Waterpipe smoke inhalation potentiates cardiac oxidative stress, inflammation, mitochondrial dysfunction, apoptosis and autophagy in experimental hypertension

Abderrahim Nemmar, Suhail Al-Salam, Sumaya Beegam, Nur Elena Zaaba, Ozaz Elzaki, Badreldin H. Ali

Research output: Contribution to journalArticlepeer-review

2 Citations (Scopus)

Abstract

Cigarette smoking worsens the health of hypertensive patients. However, less is known about the actions and underlying mechanisms of waterpipe smoke (WPS) in hypertension. Therefore, we evaluated the effects of WPS inhalation in mice made hypertensive (HT) by infusing angiotensin II for six weeks. On day 14 of the infusion of angiotensin II or vehicle (normotensive; NT), mice were exposed either to air or WPS for four consecutive weeks. Each session was 30 min/day and 5 days/week. In NT mice, WPS increased systolic blood pressure (SBP) compared with NT air-exposed group. SBP increase was elevated in HT+WPS group versus either HT+air or NT+WPS. Similarly, the plasma levels of brain natriuretic peptide, C-reactive protein, 8-isoprostane and superoxide dismutase were increased in HT+WPS compared with either HT+air or NT+WPS. In the heart tissue, several markers of oxidative stress and inflammation were increased in HT+WPS group vs the controls. Furthermore, mitochondrial dysfunction in HT+WPS group was more affected than in the HT+air or HT+WPS groups. WPS inhalation in HT mice significantly increased cardiac DNA damage, cleaved caspase 3, expression of the autophagy proteins beclin 1 and microtubule-associated protein light chain 3B, and phosphorylated nuclear factor κ B, compared with the controls. Compared with HT+air mice, heart histology of WPS-exposed HT mice showed increased cardiomyocyte damage, neutrophilic and lymphocytic infiltration and focal fibrosis. We conclude that, in HT mice, WPS inhalation worsened hypertension, cardiac oxidative stress, inflammation, mitochondrial dysfunction, DNA damage, apoptosis and autophagy. The latter effects were associated with a mechanism involving NF-κB activation.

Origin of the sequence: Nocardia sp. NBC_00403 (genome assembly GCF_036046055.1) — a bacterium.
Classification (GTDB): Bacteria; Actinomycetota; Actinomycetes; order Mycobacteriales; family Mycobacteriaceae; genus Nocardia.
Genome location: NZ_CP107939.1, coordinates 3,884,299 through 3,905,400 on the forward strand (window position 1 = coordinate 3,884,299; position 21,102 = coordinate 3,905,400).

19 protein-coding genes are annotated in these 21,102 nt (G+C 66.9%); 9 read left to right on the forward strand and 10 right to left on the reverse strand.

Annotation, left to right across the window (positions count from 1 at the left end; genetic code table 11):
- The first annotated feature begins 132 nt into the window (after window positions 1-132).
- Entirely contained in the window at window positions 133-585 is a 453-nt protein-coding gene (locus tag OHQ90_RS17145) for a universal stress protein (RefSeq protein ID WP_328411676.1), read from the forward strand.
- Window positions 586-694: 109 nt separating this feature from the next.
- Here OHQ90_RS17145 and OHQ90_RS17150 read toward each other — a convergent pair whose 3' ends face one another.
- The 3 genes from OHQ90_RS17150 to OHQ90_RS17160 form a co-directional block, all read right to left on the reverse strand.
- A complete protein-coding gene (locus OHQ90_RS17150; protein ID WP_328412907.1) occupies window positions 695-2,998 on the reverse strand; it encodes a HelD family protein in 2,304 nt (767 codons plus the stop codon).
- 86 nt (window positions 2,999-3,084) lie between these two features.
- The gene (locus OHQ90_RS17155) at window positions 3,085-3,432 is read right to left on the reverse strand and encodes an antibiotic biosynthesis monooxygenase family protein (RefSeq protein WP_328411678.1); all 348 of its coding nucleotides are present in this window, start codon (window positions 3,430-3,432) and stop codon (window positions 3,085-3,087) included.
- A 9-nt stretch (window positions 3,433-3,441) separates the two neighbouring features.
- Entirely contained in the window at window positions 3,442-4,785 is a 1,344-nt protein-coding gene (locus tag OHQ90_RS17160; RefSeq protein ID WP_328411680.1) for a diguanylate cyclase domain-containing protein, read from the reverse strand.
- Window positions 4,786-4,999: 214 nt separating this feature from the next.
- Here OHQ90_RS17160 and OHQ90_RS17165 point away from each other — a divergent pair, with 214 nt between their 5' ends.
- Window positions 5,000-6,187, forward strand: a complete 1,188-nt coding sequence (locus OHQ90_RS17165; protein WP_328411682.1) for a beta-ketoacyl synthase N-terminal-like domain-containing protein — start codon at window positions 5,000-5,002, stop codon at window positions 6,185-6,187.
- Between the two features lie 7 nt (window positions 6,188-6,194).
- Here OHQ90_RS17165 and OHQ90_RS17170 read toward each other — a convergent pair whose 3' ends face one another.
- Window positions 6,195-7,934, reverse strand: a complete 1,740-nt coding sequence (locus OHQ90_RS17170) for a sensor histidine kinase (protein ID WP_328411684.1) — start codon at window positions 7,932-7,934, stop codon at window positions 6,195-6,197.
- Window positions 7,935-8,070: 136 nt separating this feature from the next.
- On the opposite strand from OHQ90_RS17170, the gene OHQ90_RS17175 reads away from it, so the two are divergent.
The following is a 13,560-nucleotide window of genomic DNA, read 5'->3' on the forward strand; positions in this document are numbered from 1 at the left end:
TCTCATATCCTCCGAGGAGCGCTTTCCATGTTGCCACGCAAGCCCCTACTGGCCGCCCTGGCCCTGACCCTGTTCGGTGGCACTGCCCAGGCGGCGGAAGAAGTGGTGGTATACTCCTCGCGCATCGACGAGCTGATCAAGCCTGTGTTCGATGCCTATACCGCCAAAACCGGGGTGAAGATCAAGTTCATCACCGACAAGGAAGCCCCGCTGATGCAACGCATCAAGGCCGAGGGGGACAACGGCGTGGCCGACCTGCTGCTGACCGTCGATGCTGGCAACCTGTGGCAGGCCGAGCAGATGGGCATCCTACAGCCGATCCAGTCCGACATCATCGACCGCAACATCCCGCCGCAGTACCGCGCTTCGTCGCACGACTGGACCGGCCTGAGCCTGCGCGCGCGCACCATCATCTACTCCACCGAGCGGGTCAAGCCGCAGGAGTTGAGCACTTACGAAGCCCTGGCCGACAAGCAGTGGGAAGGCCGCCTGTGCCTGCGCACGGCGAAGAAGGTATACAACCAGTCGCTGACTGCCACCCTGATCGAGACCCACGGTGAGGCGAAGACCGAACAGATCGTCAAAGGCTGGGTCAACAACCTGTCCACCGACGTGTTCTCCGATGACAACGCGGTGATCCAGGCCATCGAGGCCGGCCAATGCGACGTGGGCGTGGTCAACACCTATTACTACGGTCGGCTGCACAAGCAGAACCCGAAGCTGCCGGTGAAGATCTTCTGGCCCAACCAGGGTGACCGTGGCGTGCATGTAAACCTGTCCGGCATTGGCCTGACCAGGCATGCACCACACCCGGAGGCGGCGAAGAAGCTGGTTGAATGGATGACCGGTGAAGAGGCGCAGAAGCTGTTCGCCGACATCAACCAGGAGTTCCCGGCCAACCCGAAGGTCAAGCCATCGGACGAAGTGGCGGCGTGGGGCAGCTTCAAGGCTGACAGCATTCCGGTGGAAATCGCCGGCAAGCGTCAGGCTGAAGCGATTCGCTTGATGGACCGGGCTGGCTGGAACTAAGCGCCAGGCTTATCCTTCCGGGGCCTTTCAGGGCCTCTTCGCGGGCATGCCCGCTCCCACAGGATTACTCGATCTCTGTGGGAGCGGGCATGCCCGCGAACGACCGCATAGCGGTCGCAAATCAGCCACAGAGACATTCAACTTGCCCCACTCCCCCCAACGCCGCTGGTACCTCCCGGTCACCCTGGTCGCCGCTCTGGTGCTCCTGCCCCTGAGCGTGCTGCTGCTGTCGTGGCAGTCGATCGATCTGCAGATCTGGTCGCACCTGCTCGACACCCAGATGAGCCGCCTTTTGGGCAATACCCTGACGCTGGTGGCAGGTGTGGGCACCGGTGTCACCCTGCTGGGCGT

Original languageEnglish
Article number114144
JournalBiomedicine and Pharmacotherapy
Volume158
DOIs
Publication statusPublished - Feb 2023

Keywords

  • Apoptosis
  • Autophagy
  • DNA damage
  • Hypertension
  • Mitochondrial dysfunction
  • Oxidative stress
  • Waterpipe smoke

ASJC Scopus subject areas

  • Pharmacology

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